6. You waste your time doing nothing.
Mindlessly scrolling through social media, spending hours playing video games, watching shows you don’t even like, gossiping, gambling, partying, drinking, overeating, oversleeping, overspending — all of these things are a waste of time. And sure, they might be fun and even relaxing in moderation, but indulging in them too much will only rot your brain and leave you feeling lonelier than ever. Why? Because while all these things might seem like a good way to distract us from our loneliness and make us feel good about ourselves, even if it’s just for a second, at the end of the day, it’ll only remind us that we don’t feel like we’re doing anything worthwhile with ourselves or our lives (Cacioppo & Cacioppo, 2018).
7. You stop taking care of yourself.
Finally but perhaps most importantly, the moment you start to neglect your own needs and stop taking care of yourself is a troubling sign that your mental health may already be taking a turn for the worse (American Psychological Association, 2013). Have stopped brushing your teeth or combing your hair lately? Have you been skipping meals or started gaining a concerning amount of weight in a short span of time? Do you no longer do the things you enjoy, like going out with friends or indulging in hobbies? Do you go for days without taking a bath or constantly leave your room an uninhabitable mess? All of these things are common side effects when we struggle with a deep sense of loneliness in our lives. We feel helpless and unfulfilled, starved of meaning, connection, intimacy, and purpose, so we just stop taking care of ourselves all together because we feel like it’s pointless, like it’s just wasted effort.
So, do you relate to any of the things we’ve mentioned here? Have you personally experienced a deep sense of loneliness? Or started spotting some of these signs in your life lately? If you are struggling with your mental health, the best thing you can do for yourself is to seek help and reach out to a mental health care professional today.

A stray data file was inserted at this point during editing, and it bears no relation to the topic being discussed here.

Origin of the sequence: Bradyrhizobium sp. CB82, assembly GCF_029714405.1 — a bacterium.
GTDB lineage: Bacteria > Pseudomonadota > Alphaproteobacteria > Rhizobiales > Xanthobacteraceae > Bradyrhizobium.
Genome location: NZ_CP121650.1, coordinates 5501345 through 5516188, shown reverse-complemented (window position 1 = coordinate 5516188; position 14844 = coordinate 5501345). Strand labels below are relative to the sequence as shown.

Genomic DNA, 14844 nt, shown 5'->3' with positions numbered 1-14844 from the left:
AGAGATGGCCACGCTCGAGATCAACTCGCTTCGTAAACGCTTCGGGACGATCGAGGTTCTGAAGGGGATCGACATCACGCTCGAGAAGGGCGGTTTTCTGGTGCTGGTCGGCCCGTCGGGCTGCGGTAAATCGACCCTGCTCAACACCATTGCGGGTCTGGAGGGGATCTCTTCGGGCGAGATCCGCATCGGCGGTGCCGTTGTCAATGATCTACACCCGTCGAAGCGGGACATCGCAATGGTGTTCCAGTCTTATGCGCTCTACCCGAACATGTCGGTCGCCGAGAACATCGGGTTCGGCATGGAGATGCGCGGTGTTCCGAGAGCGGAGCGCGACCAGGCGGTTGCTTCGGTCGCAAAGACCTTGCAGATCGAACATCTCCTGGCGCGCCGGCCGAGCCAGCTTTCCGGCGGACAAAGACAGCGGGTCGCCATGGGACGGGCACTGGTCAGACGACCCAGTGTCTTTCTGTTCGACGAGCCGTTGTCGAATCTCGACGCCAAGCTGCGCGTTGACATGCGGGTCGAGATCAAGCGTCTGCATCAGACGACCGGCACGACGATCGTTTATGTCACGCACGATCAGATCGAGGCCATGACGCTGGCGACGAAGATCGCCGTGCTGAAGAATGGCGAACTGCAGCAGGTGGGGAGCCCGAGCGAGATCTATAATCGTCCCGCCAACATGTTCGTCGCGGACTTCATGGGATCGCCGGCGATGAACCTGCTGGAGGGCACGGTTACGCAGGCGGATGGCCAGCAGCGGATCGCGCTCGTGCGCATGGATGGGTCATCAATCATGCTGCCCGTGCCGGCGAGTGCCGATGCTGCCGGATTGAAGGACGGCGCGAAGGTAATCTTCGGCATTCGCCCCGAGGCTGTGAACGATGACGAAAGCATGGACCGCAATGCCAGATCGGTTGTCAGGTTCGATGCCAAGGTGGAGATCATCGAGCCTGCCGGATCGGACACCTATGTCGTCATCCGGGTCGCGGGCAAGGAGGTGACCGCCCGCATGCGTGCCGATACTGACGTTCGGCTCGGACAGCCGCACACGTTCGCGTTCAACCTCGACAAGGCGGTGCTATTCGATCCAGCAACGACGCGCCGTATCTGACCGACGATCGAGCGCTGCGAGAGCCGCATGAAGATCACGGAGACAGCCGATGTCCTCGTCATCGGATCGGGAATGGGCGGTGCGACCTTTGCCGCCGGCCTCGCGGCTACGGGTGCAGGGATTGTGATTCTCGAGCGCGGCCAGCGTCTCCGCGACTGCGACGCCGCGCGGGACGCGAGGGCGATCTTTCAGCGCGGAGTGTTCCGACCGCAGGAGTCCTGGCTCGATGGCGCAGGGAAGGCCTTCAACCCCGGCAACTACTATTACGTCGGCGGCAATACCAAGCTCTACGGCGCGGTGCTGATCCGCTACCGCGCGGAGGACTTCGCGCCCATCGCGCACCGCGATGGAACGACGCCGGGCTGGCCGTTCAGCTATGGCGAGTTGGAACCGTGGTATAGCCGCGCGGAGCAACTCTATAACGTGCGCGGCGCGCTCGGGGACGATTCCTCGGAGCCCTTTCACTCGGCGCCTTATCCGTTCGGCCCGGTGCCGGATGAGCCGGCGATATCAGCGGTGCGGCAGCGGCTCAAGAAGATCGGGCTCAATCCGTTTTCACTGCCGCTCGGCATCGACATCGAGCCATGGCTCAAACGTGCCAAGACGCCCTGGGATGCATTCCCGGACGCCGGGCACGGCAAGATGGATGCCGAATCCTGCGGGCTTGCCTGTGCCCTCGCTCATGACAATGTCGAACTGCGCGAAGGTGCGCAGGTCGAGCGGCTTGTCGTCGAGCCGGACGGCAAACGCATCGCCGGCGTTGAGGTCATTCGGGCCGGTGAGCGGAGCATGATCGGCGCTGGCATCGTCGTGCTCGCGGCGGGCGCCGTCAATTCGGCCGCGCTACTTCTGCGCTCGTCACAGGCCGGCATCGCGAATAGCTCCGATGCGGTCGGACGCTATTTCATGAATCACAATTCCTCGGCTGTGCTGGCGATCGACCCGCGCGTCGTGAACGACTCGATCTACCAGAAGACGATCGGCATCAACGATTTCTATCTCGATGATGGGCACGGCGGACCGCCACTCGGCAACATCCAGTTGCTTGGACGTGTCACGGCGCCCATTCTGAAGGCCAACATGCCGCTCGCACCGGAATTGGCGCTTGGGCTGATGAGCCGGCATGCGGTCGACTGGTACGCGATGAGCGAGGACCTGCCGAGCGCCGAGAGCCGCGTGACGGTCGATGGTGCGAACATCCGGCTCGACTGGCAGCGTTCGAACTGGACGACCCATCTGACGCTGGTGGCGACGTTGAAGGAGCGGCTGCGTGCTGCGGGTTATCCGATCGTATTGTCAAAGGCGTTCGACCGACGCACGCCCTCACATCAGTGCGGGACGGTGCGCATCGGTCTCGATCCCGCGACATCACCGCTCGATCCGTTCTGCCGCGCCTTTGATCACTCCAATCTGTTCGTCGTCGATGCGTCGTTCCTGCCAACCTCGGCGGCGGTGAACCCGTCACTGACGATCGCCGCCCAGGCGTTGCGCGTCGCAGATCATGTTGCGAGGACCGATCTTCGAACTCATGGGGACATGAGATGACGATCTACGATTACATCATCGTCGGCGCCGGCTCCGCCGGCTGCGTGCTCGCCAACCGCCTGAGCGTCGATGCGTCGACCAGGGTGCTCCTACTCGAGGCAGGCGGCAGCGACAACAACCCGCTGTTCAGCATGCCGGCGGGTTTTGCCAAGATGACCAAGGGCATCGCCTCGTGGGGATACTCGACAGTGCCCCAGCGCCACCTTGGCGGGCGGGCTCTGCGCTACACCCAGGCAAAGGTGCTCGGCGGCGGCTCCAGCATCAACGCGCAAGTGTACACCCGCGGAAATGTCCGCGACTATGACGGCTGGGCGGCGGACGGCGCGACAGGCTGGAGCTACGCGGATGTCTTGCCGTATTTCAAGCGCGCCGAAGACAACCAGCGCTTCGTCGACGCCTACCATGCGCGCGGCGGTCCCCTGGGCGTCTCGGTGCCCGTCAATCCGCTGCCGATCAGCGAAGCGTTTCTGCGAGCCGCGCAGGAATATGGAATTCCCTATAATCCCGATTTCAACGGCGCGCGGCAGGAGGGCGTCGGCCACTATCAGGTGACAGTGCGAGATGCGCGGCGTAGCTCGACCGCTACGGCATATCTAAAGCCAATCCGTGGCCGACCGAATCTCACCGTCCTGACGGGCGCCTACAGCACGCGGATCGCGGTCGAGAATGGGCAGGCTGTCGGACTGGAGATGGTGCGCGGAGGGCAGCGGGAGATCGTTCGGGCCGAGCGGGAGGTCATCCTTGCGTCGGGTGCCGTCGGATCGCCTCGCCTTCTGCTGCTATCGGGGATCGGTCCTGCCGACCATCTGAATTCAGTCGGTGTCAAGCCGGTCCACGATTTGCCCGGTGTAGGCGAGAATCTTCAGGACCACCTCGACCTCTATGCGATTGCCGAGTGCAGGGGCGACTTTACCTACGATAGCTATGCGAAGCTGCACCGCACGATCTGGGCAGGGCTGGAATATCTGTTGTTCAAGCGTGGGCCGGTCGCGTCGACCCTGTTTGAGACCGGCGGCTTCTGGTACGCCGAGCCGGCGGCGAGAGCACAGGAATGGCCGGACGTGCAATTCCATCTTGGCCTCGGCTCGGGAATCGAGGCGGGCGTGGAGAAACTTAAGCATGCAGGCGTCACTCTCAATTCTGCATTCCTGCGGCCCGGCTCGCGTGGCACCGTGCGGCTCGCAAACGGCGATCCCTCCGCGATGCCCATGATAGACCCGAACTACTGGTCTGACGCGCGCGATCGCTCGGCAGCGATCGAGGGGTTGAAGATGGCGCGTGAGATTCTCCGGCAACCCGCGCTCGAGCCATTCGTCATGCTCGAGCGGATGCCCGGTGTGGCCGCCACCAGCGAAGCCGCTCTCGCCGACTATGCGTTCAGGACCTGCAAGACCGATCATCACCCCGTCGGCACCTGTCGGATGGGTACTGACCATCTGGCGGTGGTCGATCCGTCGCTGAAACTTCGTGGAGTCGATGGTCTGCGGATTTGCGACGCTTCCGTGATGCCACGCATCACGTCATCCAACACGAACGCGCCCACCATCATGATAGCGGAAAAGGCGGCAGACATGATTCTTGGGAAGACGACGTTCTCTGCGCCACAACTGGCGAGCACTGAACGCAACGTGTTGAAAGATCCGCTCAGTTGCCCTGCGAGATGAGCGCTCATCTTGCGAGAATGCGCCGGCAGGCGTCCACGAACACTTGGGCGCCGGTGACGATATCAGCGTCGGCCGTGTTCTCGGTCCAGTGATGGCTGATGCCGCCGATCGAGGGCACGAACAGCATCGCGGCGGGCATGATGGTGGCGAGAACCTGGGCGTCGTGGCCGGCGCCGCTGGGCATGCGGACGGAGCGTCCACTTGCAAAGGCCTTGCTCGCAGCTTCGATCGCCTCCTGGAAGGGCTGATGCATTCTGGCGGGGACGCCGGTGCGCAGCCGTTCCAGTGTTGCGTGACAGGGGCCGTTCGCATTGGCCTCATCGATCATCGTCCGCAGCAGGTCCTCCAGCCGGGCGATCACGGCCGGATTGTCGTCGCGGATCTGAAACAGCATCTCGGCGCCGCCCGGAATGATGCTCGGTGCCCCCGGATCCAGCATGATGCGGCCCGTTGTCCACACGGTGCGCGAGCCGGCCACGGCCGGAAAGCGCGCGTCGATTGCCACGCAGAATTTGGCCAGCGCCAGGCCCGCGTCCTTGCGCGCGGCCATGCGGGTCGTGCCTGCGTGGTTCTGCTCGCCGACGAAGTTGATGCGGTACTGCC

Just the fact that you’re aware (even if, painfully so) that there is something missing in your life and longing for something more shows that you have a good idea of who you are and what you want, even if you can’t clearly define it yet. Take this as a call to action to start soul searching and re-discover what makes life meaningful for you. In the words of renowned philosopher and psychologist Viktor Frankl himself, “Even if you feel there is nothing for you anymore in this world, maybe there is something you can do for the world.”
- Peteet, J. R. (2011). Approaching emptiness: Subjective, objective and existential dimensions. Journal of Religion and Health, 50(3), 558-63. Retrieved from http://dx.doi.org/10.1007/s10943-010-9443-7
- Heinrich, L. M., & Gullone, E. (2006). The clinical significance of loneliness: A literature review. Clinical psychology review, 26(6), 695-718.
- Hawkley, L. C., & Cacioppo, J. T. (2010). Loneliness matters: A theoretical and empirical review of consequences and mechanisms. Annals of behavioral medicine, 40(2), 218-227.
- Cacioppo, J. T., & Cacioppo, S. (2018). The growing problem of loneliness. The Lancet, 391(10119), 426.
- American Psychological Association (2013). Diagnostic and Statistical Manual of Mental Disorders – 5th Edition. APA Publishing.